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Setback with Steam...Revisited.

I used to use a large setback way back when I didn't know better. 68 degrees during the day and 60 at night and away at work. My rational was...keep the heat off at night and when I'm away at work, and have it at 68 when I'm active inside the house.

My thermostat was smart enough to turn on the heat early enough to have it at 68 when the set time was chosen. It didn't really overshoot unless it was warm out.

My boiler is 40 years old and my rationale for NOT using a setback was to minimize wear and tear on the boiler parts. My boiler is oversized and will short cycle on pressure. So once a minute it would cut out and cut back in once the radiators were fully hot. I saw no difference in fuel usage, maybe a little savings actually by not having the large setback.

But I have been wondering....would a small setback save some fuel? Say 2 degrees? This has always been a curiosity of mine. I prefer it cooler at night anyways and if I can save a few bucks why not! The moving parts in the boiler will have to work a bit more but that's about it. Thoughts?

Comments

  • Jamie Hall
    Jamie Hall Member Posts: 19,960
    Grey area. I do use a two degree setback for Cedric. I don't have anywhere near sufficiently reliable data to tell me whether it saves anything -- and I don't know anyone who does.

    Why two degrees? Well... three degrees and he has to run long enough (like an hour) that he shuts off on pressure. That annoys me. Two degrees and he doesn't do that.
    Br. Jamie, osb
    Building superintendent/caretaker, 7200 sq. ft. historic house museum with dependencies in New England
    ethicalpaul
  • dabrakeman
    dabrakeman Member Posts: 285
    I tried to address this with data last year. Link to a discussion and one of my posts below. Bottom line setbacks do save total burn time and thus money as long as pressure build and cycling on pressure is avoided. Less total temperature differentiation between the outside of your house and the inside the less energy loss. When objective data agrees with theory, I tend to believe it.

    the below from discussion: https://forum.heatinghelp.com/discussion/comment/1687153#Comment_1687153

    @Nicolas bonham-carter I wish data supporting the repeated claim that setbacks do not save any energy would be shared. As much as I respect all the experts here I keep hearing this but never see any data supporting such claim other than the correct fact that if recoveries leads to pressure build and short cycling any savings would be eliminated and extra wear and tear on vents and such would occur. I continue to emphasize that to benefit from setbacks a recovery must be executed without causing such pressure build by which there are numerous methods discussed in this forum. I just presented one which works for me even with a 30% oversized boiler. I think it is arguable that more energy is lost to the environment with a larger average inside to outside temperature differential than a smaller one. This is just simple conservation of energy. In 2019/2020 I ran the entire year with constant hold temperature and in 2020/2021 switched to a setback strategy with same constant temperature during normal prime home occupation time period. Data was plotted for each month total cuft of gas use vs total HDD/month.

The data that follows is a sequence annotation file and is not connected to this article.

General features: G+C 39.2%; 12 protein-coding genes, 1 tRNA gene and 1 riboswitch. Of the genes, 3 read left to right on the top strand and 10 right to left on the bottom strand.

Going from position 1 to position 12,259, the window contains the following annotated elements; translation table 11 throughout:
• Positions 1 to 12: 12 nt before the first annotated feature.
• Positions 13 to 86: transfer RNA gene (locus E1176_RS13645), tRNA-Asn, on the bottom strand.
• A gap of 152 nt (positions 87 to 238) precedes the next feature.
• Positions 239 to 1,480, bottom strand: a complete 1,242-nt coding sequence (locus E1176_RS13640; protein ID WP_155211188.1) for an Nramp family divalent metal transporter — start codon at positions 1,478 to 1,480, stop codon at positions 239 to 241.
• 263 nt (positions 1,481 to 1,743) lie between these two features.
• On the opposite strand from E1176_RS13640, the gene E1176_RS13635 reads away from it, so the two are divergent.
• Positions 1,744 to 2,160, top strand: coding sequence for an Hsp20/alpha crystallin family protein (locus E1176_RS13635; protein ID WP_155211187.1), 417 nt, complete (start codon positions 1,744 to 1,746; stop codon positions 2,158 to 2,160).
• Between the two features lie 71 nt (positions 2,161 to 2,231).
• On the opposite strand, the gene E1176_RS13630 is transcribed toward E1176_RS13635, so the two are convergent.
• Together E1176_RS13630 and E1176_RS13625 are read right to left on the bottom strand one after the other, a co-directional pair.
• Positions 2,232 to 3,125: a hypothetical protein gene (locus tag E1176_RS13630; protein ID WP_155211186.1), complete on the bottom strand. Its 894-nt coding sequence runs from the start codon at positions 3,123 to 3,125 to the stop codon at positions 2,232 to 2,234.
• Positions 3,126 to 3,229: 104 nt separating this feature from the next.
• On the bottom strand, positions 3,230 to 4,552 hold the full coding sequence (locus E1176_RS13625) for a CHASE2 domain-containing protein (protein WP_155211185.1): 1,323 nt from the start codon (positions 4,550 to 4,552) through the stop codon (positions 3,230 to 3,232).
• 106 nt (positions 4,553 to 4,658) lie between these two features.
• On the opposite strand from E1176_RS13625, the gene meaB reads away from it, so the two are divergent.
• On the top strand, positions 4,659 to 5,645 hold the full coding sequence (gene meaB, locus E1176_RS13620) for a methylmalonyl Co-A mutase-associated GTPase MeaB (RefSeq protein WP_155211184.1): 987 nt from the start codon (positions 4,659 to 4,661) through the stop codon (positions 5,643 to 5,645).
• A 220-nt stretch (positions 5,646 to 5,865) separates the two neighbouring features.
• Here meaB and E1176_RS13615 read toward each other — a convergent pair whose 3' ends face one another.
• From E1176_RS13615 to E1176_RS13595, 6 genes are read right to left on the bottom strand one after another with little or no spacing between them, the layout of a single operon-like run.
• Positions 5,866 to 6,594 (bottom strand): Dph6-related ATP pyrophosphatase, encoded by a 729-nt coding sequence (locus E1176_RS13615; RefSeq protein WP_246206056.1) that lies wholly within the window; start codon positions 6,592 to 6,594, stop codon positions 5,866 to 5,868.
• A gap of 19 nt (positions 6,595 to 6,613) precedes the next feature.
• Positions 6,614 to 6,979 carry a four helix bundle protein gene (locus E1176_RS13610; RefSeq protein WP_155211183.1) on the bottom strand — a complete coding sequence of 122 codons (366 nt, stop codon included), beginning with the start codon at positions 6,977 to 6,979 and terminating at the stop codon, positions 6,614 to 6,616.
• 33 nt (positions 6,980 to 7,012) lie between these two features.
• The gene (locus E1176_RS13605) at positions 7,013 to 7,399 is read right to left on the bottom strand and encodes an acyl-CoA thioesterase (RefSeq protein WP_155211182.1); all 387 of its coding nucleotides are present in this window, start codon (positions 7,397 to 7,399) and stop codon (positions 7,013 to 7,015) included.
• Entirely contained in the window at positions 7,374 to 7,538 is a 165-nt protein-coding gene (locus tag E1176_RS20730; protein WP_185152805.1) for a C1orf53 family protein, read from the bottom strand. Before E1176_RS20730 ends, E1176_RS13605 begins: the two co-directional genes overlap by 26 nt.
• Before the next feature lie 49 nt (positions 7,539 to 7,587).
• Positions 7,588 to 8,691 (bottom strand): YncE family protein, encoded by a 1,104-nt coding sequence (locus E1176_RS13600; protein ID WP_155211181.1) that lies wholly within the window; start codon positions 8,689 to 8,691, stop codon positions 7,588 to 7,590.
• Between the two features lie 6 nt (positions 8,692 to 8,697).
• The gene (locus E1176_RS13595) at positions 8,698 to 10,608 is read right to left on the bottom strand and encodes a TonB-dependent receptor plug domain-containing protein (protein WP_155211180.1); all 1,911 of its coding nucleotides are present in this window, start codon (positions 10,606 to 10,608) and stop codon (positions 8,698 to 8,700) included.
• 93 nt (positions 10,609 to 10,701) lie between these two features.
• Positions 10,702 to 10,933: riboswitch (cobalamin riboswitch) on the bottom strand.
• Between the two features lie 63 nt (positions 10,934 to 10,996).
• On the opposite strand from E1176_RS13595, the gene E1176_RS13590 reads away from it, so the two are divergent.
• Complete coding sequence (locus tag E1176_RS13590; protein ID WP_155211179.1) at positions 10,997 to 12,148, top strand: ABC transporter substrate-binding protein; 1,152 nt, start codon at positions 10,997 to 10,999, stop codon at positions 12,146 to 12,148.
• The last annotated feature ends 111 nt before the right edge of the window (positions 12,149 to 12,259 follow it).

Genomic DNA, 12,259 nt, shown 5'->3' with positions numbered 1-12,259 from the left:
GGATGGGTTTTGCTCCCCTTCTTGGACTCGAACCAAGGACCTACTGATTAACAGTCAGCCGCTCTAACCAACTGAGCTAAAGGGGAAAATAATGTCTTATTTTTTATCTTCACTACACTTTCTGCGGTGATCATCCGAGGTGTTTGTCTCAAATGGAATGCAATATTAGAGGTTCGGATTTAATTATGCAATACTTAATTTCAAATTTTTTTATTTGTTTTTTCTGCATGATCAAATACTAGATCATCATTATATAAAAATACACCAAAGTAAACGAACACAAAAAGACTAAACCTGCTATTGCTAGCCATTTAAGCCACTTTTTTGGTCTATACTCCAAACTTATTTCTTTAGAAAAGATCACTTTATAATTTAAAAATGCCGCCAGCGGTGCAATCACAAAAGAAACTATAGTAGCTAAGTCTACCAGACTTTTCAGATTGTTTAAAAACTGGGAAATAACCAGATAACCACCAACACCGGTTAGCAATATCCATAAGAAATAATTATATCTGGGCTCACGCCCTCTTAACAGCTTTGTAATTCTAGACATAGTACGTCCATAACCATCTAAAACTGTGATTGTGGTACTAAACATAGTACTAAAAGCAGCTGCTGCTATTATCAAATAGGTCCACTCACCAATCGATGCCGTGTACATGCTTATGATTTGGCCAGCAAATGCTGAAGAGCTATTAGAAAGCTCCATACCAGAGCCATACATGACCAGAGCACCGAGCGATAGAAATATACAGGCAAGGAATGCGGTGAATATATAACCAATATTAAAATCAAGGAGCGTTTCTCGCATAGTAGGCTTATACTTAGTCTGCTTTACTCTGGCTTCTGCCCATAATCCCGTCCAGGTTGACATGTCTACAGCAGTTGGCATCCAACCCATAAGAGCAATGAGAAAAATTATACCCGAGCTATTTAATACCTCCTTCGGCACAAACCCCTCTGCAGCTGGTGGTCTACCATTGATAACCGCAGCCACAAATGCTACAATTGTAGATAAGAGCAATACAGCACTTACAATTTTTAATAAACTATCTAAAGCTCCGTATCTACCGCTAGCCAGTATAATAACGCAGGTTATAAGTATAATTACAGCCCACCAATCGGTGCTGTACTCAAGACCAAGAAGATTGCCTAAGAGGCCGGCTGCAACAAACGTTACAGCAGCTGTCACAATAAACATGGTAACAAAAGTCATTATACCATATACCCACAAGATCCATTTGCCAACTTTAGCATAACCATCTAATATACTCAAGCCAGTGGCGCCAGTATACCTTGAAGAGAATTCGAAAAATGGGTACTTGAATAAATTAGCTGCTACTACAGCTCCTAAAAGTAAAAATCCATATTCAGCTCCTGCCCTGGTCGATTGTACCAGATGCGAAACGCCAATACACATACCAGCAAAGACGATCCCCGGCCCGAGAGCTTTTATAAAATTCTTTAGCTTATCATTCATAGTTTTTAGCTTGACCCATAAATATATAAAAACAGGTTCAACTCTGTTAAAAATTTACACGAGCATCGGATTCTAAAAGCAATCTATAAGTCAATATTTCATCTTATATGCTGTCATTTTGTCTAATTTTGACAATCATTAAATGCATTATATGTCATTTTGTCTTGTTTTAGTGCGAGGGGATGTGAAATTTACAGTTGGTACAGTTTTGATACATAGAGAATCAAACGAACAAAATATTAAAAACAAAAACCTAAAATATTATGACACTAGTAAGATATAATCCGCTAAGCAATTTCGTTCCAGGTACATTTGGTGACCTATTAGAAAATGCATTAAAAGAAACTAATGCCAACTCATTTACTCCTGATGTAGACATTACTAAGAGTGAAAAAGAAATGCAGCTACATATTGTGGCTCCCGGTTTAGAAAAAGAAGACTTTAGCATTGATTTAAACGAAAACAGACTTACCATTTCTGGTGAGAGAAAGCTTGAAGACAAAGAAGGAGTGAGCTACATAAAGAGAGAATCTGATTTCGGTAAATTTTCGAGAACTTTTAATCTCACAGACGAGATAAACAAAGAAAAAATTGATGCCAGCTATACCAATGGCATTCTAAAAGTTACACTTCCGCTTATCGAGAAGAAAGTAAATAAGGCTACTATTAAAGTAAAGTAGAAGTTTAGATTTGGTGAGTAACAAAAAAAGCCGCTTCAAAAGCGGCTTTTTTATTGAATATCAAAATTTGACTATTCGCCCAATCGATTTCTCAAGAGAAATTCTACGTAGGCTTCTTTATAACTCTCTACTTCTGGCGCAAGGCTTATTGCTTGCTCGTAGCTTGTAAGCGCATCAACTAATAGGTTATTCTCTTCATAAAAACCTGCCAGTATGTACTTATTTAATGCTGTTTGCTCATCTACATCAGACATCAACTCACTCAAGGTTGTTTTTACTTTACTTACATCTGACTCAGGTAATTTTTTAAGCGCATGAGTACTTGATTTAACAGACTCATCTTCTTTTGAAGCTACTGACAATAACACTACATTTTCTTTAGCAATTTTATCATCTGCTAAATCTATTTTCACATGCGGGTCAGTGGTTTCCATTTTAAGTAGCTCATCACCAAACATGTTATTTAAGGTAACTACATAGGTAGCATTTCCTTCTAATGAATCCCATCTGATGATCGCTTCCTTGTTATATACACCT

The main vent location had been previously debated so a few years ago I decided to start my own experiment. I was running constant hold temperature for the entire winter of 2018/2019 with the main vents back at the boiler at end of the main extension. Data was plotted for each month total cuft of gas use vs total HDD/month. 2019/2020 only change made was to move the vents to the actual end of the mains.

    A plot comparing the strategies should be attached below. I understand no data is perfect and HDD data (in my case 1.5 miles from my house) does not reflect variables like wind or solar heating but I don't think it is a bad attempt at quantifying potential improvements.

    This poster was looking for potential ideas to save heating costs. These have been successful for me.




  • PMJ
    PMJ Member Posts: 1,187
    edited November 18
    At the end of the day the total demand is directly related to the net difference between inside and outside temperatures. This is what determines how much heat leaves the structure and therefore how much needs to be replaced. So fundamentally setbacks reduce total demand.

    I do it not to save money but for exactly the reason you mentioned. Slightly cooler at night, and, the subtle encouragement for people to go to bed. Properly done I do think it saves a little, nothing dramatic.

    If in recovery your system runs a lot at pressure this is definitely a negative and can possibly even end up costing more than continuous temperature. The solution I used for that is extended recoveries (as in 6 hours or so). No one noticed the lower temperature as radiators were always warm and radiating.

    Eliminating pressure altogether in all circumstances requires more than a standard control offers in most cases. I was reminded of this recently because I finally added a bypass switch on my control so that a technician(should my wife ever need one) could with one switch bypass my control and return the system to original Tstat/Vaporstat control. I made the mistake of going to work leaving the switch on "original control". My wife was not happy when I got home that evening. She said every time the boiler came on the radiators filled all the way, got blazing hot, and over shot the thermostat setting. Then, there was a long wait during which time the radiators got dead cold before the next firing. I went to the boiler room, saw the switch and realized what had happened and returned to apologize. I said she just spent the day running the system like it was when we moved in and asked if she remembered how that was. She said she did, and added that it was awful.